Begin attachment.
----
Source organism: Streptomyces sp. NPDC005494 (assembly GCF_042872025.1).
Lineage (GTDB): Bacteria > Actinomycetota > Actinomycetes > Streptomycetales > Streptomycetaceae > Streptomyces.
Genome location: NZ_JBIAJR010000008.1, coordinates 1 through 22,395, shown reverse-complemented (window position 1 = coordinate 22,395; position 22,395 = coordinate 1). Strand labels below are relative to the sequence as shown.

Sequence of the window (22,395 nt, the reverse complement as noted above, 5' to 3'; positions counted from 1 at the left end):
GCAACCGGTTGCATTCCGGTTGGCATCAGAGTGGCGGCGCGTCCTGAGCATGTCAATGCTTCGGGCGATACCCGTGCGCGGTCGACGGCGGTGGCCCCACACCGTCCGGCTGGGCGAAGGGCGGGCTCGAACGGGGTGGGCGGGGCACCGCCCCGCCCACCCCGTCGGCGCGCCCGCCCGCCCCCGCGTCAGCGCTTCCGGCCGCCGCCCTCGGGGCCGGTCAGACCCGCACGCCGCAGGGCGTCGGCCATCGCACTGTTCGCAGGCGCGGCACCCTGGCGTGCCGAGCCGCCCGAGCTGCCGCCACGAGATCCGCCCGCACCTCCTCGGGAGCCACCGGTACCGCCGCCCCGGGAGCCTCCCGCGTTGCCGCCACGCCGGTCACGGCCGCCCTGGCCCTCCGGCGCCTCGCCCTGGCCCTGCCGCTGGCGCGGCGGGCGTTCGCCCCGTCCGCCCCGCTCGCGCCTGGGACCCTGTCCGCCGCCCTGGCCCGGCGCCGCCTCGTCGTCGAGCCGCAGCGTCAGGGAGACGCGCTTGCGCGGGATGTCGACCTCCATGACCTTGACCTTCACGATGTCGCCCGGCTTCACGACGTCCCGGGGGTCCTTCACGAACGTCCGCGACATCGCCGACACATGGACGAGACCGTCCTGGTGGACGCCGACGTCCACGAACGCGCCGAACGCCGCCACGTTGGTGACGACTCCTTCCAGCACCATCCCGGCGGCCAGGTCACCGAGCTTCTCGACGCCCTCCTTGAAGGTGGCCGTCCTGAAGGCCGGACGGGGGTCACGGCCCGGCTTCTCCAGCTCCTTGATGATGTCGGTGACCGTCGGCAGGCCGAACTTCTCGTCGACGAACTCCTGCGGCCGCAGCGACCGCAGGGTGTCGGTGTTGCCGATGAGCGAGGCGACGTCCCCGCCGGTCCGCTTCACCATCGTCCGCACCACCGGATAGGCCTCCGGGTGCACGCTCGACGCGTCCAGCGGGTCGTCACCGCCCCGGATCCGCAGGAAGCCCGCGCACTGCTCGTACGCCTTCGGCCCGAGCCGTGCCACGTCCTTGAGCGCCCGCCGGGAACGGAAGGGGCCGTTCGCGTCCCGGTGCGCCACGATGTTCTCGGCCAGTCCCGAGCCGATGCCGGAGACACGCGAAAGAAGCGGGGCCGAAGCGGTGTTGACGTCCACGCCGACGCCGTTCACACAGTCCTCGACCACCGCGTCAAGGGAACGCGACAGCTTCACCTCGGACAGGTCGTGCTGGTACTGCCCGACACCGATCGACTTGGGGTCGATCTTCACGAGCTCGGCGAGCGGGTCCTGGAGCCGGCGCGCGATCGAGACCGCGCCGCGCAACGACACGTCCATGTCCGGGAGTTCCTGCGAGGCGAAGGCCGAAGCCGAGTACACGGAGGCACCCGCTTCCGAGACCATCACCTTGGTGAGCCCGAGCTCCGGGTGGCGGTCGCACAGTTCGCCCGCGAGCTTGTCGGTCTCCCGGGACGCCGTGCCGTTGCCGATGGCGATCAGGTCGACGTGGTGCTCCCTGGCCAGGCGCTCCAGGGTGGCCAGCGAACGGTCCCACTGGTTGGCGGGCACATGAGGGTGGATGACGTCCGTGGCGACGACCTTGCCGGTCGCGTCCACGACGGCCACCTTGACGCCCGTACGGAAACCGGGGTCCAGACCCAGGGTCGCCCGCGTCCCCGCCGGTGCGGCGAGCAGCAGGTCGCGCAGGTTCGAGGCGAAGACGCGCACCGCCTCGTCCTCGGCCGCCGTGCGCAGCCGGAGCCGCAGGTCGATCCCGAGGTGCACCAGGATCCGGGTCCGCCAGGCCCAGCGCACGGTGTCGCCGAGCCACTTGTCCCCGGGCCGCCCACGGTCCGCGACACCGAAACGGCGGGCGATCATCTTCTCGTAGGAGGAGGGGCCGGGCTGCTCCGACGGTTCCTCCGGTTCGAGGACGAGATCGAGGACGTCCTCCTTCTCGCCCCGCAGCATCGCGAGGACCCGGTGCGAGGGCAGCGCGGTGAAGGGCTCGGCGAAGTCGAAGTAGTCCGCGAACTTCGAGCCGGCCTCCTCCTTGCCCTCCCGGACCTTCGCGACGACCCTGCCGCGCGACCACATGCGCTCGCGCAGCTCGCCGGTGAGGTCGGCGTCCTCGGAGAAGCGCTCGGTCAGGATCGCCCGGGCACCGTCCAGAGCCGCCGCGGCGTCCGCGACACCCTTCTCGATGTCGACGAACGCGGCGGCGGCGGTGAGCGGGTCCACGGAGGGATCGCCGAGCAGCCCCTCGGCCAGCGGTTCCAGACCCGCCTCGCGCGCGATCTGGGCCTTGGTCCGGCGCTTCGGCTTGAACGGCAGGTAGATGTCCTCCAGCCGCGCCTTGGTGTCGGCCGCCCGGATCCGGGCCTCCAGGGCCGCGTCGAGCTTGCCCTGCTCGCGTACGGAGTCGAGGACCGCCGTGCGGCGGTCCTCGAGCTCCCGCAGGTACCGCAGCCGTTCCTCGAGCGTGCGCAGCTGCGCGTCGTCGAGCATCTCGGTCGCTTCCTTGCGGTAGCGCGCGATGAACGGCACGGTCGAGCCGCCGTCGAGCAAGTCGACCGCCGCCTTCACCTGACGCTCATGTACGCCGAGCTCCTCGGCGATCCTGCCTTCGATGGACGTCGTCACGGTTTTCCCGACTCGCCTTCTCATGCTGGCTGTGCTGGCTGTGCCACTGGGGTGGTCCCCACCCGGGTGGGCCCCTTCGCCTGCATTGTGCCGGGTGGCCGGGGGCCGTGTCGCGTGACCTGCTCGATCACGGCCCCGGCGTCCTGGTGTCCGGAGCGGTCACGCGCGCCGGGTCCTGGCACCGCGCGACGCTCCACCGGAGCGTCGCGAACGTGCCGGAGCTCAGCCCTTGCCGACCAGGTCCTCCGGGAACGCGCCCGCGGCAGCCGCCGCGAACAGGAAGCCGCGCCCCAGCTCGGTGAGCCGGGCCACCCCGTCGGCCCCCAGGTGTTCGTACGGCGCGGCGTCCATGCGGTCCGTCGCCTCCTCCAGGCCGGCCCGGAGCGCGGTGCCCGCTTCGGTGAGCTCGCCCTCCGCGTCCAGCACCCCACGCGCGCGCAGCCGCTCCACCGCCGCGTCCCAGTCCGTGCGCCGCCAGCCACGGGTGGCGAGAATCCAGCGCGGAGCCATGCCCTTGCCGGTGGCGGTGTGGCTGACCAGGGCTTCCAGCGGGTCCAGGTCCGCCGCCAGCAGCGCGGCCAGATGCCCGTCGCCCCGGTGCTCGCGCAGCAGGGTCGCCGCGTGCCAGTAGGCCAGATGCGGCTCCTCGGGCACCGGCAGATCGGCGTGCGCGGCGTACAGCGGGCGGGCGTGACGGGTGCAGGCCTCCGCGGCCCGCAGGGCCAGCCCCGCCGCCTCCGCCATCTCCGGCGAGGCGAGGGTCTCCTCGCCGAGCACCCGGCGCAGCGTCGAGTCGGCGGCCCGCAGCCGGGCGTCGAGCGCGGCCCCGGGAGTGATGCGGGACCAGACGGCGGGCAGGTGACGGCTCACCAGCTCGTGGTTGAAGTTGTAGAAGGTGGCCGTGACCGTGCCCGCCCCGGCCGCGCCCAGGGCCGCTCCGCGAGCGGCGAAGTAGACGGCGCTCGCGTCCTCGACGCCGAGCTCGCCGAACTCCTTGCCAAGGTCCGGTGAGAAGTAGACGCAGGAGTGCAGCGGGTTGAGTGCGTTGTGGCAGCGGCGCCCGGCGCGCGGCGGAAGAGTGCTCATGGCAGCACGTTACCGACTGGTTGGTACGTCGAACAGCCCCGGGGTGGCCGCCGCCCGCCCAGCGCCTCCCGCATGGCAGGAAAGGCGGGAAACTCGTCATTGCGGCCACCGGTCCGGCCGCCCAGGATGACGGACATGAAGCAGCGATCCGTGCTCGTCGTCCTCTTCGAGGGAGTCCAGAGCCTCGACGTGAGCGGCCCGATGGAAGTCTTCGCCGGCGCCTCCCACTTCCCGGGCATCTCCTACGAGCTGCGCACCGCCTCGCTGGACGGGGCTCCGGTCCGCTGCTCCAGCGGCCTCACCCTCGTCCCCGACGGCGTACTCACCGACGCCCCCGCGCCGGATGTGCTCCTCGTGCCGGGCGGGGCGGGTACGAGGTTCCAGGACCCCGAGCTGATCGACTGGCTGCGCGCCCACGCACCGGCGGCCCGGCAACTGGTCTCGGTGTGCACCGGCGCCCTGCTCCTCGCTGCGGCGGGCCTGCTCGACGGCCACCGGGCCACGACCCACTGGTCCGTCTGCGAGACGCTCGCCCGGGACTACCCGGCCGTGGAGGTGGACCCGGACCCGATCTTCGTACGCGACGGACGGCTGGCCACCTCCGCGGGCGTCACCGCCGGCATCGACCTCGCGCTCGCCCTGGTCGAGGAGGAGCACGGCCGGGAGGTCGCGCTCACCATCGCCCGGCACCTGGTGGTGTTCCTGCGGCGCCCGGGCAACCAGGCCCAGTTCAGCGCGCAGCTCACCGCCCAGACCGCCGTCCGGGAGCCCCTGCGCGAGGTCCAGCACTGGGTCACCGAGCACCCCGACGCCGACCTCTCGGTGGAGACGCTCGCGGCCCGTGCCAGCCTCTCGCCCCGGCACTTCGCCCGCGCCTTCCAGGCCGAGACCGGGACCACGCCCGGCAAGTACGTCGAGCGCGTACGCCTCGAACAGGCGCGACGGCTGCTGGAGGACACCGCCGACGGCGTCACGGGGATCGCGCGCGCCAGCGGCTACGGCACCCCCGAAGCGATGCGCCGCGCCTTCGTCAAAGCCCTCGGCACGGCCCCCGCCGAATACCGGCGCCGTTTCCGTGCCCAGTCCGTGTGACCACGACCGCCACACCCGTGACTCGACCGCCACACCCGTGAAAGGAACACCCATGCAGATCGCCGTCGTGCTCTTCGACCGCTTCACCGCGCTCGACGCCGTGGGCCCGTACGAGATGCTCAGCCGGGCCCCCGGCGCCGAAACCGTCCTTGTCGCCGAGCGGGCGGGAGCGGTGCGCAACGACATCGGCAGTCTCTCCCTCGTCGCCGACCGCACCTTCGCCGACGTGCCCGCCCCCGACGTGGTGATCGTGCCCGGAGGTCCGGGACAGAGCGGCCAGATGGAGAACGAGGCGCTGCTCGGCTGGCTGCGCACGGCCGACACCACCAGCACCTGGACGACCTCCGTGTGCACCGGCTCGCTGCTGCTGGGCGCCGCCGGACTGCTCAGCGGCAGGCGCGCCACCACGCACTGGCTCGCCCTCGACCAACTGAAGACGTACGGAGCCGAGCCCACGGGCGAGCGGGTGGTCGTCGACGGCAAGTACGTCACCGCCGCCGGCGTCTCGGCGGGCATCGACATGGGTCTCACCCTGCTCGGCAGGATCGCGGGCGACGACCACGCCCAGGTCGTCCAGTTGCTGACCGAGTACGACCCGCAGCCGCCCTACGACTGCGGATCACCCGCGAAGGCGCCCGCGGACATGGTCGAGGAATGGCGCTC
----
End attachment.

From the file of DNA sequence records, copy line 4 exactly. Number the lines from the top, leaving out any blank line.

Sequence of the window (22,395 nt, the reverse complement as noted above, 5' to 3'; positions counted from 1 at the left end):